Cookies on this website

We use cookies to ensure that we give you the best experience on our website. If you click 'Accept all cookies' we'll assume that you are happy to receive all cookies and you won't see this message again. If you click 'Reject all non-essential cookies' only necessary cookies providing core functionality such as security, network management, and accessibility will be enabled. Click 'Find out more' for information on how to change your cookie settings.

In aseptic loosening, there is commonly periprosthetic bone loss and a heavy macrophage infiltrate in response to biomaterial wear particles generated from the implant materials. Macrophages which have phagocytosed wear particles are known to be capable of differentiation into bone resorbing osteoclasts. In this investigation we determine the role of particle size and particle charge on this process. Mouse monocytes and macrophages were co-cultured with osteoblast-like UMR106 cells and 1,25 dihydroxyvitamin D3 in the presence or the absence of (i) various sizes of latex beads (0.1, 1, 10 and 100 microm) and (ii) uncharged, positively- or negatively-charged sephadex beads of uniform shape and composition. The extent of osteoclast differentiation by monocytes or foreign body macrophages was determined by the expression of the osteoclast-associated enzyme tartrate-resistant acid phosphatase and lacunar bone resorption. No significant difference in the extent of osteoclast formation and bone resorption was noted in response to particle size. Osteoclast formation was also not significantly different in the presence of positively/negatively charged and uncharged particles. These findings indicate that osteoclast formation is not significantly influenced by particle characteristics, such as particle size. They also add support to the hypothesis that macrophage involvement in periprosthetic osteolysis is not dependent on particle phagocytosis and that it may be induced by particle contact.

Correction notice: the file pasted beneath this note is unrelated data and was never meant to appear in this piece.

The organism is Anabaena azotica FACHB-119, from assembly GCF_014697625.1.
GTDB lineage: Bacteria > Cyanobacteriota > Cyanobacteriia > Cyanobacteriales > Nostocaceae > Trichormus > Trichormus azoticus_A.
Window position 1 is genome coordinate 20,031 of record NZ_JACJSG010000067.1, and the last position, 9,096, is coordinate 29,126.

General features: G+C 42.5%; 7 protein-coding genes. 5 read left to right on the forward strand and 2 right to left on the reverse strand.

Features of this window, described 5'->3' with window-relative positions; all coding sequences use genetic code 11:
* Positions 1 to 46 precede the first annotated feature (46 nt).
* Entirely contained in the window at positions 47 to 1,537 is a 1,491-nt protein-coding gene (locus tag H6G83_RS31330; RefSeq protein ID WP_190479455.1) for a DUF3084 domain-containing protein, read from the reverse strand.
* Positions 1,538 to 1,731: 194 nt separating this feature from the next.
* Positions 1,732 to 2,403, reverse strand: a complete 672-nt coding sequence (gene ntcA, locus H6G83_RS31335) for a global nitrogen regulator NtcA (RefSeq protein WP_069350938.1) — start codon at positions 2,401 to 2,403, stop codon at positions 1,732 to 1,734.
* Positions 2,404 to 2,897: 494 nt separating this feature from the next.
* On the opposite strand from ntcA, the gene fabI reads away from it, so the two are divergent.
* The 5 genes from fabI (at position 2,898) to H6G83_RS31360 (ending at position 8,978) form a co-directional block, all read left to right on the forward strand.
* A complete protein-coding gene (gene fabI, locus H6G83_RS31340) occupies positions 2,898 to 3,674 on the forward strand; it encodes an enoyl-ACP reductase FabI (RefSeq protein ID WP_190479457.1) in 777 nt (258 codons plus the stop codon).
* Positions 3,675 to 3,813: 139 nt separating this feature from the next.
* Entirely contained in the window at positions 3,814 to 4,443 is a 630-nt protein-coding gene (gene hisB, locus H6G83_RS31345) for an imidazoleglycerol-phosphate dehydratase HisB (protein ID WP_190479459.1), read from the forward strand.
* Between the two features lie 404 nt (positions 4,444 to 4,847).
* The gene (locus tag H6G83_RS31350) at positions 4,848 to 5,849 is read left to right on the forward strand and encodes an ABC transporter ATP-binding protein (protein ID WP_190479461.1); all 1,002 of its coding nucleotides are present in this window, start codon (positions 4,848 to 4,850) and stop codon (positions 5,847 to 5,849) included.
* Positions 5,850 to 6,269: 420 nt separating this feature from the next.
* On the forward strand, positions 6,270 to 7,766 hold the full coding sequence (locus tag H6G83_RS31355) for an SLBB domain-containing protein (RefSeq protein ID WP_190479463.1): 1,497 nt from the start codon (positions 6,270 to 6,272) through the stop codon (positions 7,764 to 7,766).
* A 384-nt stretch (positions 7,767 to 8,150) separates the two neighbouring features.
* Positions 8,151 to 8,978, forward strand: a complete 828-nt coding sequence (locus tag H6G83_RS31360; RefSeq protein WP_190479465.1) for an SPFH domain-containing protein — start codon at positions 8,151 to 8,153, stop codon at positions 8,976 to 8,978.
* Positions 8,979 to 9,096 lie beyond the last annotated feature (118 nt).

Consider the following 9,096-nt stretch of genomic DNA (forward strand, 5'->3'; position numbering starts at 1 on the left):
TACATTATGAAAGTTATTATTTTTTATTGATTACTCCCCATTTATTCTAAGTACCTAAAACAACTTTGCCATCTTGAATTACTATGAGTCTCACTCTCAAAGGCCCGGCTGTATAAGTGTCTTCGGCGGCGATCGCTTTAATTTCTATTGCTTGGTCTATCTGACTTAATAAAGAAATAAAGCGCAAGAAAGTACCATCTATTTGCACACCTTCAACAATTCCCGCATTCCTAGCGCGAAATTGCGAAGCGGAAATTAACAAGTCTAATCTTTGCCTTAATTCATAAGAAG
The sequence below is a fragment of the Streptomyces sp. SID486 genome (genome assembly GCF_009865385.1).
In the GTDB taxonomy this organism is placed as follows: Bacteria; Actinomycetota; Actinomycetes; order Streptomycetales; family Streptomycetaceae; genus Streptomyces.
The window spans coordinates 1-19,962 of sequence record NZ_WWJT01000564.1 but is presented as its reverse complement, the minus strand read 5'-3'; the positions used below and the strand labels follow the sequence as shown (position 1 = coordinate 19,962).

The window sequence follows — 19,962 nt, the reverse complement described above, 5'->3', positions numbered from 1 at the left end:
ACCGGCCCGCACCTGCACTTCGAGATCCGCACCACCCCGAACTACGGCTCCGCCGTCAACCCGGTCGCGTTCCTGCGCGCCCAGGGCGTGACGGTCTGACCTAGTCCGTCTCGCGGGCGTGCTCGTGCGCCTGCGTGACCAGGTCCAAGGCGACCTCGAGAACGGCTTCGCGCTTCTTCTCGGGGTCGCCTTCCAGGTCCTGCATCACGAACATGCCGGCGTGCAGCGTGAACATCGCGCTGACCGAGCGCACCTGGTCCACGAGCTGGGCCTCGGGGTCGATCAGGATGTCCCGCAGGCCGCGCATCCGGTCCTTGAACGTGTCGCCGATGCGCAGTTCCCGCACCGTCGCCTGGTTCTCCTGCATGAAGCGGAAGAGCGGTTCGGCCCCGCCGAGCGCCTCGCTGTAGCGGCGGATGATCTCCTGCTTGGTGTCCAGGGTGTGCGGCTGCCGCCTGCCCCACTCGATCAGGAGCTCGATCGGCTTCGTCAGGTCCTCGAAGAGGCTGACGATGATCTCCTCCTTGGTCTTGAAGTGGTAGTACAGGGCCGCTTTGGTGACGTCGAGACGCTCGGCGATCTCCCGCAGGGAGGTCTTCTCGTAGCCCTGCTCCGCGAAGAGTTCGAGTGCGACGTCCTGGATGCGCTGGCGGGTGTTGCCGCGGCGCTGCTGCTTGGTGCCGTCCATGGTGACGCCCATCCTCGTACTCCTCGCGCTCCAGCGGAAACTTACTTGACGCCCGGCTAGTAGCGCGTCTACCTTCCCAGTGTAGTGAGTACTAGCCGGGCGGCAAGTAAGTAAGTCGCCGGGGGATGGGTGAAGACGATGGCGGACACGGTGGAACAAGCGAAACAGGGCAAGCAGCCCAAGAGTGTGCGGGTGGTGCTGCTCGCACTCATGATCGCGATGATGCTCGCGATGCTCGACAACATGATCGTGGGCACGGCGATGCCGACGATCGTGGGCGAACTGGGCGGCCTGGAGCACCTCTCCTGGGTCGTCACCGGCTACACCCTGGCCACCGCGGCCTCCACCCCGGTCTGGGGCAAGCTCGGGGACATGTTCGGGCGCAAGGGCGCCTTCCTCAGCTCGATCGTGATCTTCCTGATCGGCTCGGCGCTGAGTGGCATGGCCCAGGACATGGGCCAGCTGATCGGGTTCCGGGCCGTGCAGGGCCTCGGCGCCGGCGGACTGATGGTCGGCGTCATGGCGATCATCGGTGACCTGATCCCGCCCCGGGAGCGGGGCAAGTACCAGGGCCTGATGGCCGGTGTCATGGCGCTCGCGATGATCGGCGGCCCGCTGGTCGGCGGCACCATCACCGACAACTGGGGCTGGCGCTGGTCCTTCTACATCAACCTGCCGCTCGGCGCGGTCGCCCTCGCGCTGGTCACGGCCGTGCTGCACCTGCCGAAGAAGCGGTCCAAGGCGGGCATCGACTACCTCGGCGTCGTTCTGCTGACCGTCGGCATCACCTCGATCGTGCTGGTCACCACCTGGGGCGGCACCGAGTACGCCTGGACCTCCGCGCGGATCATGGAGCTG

Original publication




Journal article


J mater sci mater med

Publication Date





731 - 738